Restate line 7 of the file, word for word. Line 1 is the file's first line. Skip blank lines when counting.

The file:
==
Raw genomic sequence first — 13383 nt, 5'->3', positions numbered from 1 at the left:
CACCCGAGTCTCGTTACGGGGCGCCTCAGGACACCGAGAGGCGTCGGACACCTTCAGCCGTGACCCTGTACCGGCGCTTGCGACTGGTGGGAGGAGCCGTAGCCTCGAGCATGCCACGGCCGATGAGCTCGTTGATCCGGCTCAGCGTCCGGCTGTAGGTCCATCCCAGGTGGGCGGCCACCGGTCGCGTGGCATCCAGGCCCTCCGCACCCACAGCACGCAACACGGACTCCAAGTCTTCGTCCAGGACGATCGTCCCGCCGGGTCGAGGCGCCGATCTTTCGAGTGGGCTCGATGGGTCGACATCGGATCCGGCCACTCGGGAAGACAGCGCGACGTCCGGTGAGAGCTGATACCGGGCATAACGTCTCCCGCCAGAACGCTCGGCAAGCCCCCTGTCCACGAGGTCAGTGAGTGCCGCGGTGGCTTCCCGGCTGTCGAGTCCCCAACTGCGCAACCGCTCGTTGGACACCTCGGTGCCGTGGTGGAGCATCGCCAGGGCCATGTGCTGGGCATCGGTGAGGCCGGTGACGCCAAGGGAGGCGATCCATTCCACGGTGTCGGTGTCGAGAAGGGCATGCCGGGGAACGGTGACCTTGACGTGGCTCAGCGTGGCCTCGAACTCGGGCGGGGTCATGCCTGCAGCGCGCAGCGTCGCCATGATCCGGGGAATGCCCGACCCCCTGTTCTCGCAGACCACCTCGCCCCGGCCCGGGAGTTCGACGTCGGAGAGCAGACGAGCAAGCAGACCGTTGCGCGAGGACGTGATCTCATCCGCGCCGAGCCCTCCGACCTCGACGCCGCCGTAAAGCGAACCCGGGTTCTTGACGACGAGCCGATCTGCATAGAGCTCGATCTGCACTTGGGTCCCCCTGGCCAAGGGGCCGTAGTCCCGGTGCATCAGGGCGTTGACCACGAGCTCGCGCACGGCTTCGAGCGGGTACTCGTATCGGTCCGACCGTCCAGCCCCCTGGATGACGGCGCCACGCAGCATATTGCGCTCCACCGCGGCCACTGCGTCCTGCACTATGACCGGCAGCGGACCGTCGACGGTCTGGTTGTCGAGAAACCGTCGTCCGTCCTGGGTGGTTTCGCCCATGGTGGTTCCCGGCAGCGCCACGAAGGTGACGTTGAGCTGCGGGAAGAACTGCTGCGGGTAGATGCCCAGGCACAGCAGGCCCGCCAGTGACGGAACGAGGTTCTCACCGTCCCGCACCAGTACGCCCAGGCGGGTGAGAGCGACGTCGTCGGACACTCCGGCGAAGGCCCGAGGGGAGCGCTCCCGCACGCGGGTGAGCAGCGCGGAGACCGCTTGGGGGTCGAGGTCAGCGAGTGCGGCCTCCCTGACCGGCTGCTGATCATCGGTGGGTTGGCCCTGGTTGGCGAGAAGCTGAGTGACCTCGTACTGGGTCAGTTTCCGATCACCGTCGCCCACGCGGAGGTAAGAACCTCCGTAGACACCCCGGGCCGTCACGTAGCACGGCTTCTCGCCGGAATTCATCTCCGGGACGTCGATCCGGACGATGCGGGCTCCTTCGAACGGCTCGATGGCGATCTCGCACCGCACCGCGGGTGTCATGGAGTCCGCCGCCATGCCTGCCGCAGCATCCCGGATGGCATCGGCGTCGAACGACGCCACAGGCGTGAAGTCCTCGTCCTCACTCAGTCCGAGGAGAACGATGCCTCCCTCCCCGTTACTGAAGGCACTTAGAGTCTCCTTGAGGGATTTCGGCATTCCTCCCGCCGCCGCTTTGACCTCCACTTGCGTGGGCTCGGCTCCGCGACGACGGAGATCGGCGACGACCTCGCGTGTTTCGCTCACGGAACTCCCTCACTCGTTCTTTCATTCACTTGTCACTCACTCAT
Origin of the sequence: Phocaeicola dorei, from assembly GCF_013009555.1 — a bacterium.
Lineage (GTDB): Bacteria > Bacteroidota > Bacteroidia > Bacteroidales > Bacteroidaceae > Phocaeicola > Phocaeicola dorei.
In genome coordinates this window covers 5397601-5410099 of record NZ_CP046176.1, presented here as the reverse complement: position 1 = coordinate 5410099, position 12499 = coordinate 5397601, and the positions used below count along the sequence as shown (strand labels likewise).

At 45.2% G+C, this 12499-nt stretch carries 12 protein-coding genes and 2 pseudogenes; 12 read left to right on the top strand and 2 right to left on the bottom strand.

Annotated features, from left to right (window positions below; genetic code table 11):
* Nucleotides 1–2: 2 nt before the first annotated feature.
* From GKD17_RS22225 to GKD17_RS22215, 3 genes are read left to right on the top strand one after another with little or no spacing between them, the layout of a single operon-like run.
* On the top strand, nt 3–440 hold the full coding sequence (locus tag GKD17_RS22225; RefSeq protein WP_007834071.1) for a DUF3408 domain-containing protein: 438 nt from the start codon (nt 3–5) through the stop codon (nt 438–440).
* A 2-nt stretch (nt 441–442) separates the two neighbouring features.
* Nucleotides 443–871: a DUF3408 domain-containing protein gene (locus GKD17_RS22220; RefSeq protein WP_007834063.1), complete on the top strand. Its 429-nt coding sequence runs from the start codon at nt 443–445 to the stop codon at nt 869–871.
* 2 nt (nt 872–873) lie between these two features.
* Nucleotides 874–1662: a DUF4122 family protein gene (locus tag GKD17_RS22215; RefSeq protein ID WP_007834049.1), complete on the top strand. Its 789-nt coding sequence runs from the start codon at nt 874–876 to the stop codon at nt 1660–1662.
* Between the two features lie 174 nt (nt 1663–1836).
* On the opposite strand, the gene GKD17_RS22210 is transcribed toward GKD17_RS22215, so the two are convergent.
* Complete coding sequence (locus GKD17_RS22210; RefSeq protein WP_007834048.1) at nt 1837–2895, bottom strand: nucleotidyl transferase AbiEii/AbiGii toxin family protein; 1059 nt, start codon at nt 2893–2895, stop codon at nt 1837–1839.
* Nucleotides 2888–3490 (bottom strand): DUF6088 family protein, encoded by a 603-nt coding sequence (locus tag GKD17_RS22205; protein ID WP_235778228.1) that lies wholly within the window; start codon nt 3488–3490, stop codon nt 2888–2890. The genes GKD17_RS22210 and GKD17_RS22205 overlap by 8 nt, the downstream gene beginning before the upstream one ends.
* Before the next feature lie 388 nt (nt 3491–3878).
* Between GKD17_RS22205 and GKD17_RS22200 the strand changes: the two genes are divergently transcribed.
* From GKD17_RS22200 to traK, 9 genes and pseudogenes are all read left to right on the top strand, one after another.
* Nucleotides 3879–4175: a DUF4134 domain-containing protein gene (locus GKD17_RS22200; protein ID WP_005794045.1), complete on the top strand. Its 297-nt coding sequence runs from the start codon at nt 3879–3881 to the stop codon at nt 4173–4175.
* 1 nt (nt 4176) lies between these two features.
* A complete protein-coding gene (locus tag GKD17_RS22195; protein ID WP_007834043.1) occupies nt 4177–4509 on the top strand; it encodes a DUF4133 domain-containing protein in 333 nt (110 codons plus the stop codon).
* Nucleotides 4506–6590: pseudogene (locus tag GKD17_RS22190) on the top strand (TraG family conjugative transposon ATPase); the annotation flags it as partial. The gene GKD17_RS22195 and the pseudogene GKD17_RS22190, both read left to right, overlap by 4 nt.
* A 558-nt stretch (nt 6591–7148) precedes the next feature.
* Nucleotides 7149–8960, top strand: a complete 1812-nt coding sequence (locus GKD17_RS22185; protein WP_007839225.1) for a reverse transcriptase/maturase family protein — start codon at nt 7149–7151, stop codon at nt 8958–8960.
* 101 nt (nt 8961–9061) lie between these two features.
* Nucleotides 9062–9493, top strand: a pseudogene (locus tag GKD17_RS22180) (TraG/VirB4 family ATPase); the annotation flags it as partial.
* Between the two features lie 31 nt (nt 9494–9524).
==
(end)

Annotated features, from left to right (window positions below; genetic code table 11):